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They are conniving to get government contracts in return for campaign contributions.
  planning an illegal or underhanded activity
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conniving connived connive conniver connives
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  • They are conniving to get government contracts in return for campaign contributions.
  • stop those who connive to steal state secrets
  • No strange robber, no treacherous host conniving at the plunder of his guests, or stealing to their beds to kill them in their sleep, no nightly prowler, however terrible and cruel, could have awakened in her bosom half the dread which the recognition of her silent visitor inspired.
    Charles Dickens  --  The Old Curiosity Shop
  • And, with Red Dillon, a world of noisy saloons, smoky pool halls, ratty little hotels, fly-specked chili parlors, conniving bettors.
    Hal Borland  --  When the Legends Die

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  • ...he said it was a good Bible lesson; that you was to watch out for conniving women who tried to git ye drunk.
    Forest Carter  --  Education of Little Tree
  • Their lives are a list of shortcomings: the unappreciative boyfriend, the extra ten pounds, the dismissive boss, the conniving sister, the straying husband.
    Gillian Flynn  --  Gone Girl
  • Yes, she was conniving when it came to the competition, but that was her being desperate.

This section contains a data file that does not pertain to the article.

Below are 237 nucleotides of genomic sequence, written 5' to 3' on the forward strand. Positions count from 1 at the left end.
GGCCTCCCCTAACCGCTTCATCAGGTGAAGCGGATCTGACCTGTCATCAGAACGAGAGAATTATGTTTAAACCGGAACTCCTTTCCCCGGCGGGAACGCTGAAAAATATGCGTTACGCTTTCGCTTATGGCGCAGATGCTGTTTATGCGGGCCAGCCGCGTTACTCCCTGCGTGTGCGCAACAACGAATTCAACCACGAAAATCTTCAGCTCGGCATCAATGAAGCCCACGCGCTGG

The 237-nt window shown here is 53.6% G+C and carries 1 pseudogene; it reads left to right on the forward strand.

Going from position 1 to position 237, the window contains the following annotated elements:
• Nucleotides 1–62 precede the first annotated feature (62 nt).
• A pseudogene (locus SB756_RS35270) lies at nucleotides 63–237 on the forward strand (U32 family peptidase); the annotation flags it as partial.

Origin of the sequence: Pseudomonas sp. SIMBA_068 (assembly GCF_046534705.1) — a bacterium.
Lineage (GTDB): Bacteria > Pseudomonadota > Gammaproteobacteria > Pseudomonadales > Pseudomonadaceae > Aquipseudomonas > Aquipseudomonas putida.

Kiera Cass  --  The One
  • Into the details of the infamy at which I thus 92) connived (for even now I can scarce grant that I committed it) I have no design of entering; I mean but to point out the warnings and the successive steps with which my chastisement approached.
    Robert Louis Stevenson  --  Dr. Jekyll and Mr. Hyde
  • Bless his conniving little heart, Cecil Markowitz tried his best, but he kept throwing off my rhythm section with his spastic clapping and terrible air mic noises.
    Rick Riordan  --  The Trials of Apollo
  • It was certainly not the dull, drab mess of crystal that the conniving harlot wore.
    Sarah J. Maas  --  Throne of Glass

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  • The older one is an unpleasant conniver like her mother and the younger one is a simpleton.
    Gail Carson Levine  --  Ella Enchanted
  • "B’gettin’ his own self a lizzard, mebbe, mebbe," he answered, but there was something conniving in his voice.
    Theodore Taylor  --  The Cay
  • It would require a lot of conniving, she said, would require a lot of things which she knew Sophie would instinctively shrink from.
    William Styron  --  Sophie’s Choice
  • Haley saw that I hesitated about selling this child, and he’ll think I connived at it, to get him out of the way.
    Harriet Beecher Stowe  --  Uncle Tom’s Cabin
  • Before Jem looks at anyone else he looks at me, and I’ve tried to live so I can look squarely back at him… if I connived at something like this, frankly I couldn’t meet his eye, and the day I can’t do that I’ll know I’ve lost him.
    Harper Lee  --  To Kill a Mockingbird
  • You connived with her!
    Stephen King  --  The Shining
  • Changes had crept in, Marilla conniving at them resignedly, until it was as sweet and dainty a nest as a young girl could desire.
    Lucy Maud Montgomery  --  Anne Of Green Gables
  • CREON Not to connive at disobedience.
    Sophocles  --  Antigone